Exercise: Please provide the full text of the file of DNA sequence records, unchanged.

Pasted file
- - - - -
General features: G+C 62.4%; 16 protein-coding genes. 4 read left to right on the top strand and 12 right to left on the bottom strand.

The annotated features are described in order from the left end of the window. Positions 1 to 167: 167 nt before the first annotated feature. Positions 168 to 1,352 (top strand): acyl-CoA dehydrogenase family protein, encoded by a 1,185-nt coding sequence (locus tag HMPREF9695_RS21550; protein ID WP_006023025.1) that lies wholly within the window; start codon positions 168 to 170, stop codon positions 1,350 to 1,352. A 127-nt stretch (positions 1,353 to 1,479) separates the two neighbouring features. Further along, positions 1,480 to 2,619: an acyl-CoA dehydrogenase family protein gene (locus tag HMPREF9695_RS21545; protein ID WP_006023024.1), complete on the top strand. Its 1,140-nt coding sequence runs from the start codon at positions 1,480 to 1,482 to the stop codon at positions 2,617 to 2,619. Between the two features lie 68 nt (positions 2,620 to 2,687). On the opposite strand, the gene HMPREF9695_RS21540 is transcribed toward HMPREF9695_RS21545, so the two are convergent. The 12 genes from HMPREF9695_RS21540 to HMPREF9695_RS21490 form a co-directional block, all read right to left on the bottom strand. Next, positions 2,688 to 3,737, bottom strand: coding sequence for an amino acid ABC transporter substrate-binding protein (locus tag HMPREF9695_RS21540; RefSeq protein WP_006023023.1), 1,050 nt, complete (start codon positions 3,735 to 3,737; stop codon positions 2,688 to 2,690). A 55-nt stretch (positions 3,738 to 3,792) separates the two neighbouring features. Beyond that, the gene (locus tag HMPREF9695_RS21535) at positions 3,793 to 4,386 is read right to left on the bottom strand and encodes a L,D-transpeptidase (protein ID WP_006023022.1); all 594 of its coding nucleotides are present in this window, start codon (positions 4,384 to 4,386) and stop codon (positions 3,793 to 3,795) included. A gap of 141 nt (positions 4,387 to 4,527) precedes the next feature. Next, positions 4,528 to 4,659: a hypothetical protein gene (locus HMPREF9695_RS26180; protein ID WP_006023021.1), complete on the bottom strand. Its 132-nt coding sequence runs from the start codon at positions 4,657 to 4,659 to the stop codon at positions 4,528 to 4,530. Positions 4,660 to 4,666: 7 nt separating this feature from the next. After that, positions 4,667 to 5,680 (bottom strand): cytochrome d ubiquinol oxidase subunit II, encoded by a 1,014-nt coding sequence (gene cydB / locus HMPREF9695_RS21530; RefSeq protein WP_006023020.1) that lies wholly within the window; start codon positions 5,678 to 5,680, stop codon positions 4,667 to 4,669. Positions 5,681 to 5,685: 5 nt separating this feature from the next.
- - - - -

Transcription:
General features: G+C 62.4%; 16 protein-coding genes. 4 read left to right on the top strand and 12 right to left on the bottom strand.

The annotated features are described in order from the left end of the window. Positions 1 to 167: 167 nt before the first annotated feature. Positions 168 to 1,352 (top strand): acyl-CoA dehydrogenase family protein, encoded by a 1,185-nt coding sequence (locus tag HMPREF9695_RS21550; protein ID WP_006023025.1) that lies wholly within the window; start codon positions 168 to 170, stop codon positions 1,350 to 1,352. A 127-nt stretch (positions 1,353 to 1,479) separates the two neighbouring features. Further along, positions 1,480 to 2,619: an acyl-CoA dehydrogenase family protein gene (locus tag HMPREF9695_RS21545; protein ID WP_006023024.1), complete on the top strand. Its 1,140-nt coding sequence runs from the start codon at positions 1,480 to 1,482 to the stop codon at positions 2,617 to 2,619. Between the two features lie 68 nt (positions 2,620 to 2,687). On the opposite strand, the gene HMPREF9695_RS21540 is transcribed toward HMPREF9695_RS21545, so the two are convergent. The 12 genes from HMPREF9695_RS21540 to HMPREF9695_RS21490 form a co-directional block, all read right to left on the bottom strand. Next, positions 2,688 to 3,737, bottom strand: coding sequence for an amino acid ABC transporter substrate-binding protein (locus tag HMPREF9695_RS21540; RefSeq protein WP_006023023.1), 1,050 nt, complete (start codon positions 3,735 to 3,737; stop codon positions 2,688 to 2,690). A 55-nt stretch (positions 3,738 to 3,792) separates the two neighbouring features. Beyond that, the gene (locus tag HMPREF9695_RS21535) at positions 3,793 to 4,386 is read right to left on the bottom strand and encodes a L,D-transpeptidase (protein ID WP_006023022.1); all 594 of its coding nucleotides are present in this window, start codon (positions 4,384 to 4,386) and stop codon (positions 3,793 to 3,795) included. A gap of 141 nt (positions 4,387 to 4,527) precedes the next feature. Next, positions 4,528 to 4,659: a hypothetical protein gene (locus HMPREF9695_RS26180; protein ID WP_006023021.1), complete on the bottom strand. Its 132-nt coding sequence runs from the start codon at positions 4,657 to 4,659 to the stop codon at positions 4,528 to 4,530. Positions 4,660 to 4,666: 7 nt separating this feature from the next. After that, positions 4,667 to 5,680 (bottom strand): cytochrome d ubiquinol oxidase subunit II, encoded by a 1,014-nt coding sequence (gene cydB / locus HMPREF9695_RS21530; RefSeq protein WP_006023020.1) that lies wholly within the window; start codon positions 5,678 to 5,680, stop codon positions 4,667 to 4,669. Positions 5,681 to 5,685: 5 nt separating this feature from the next.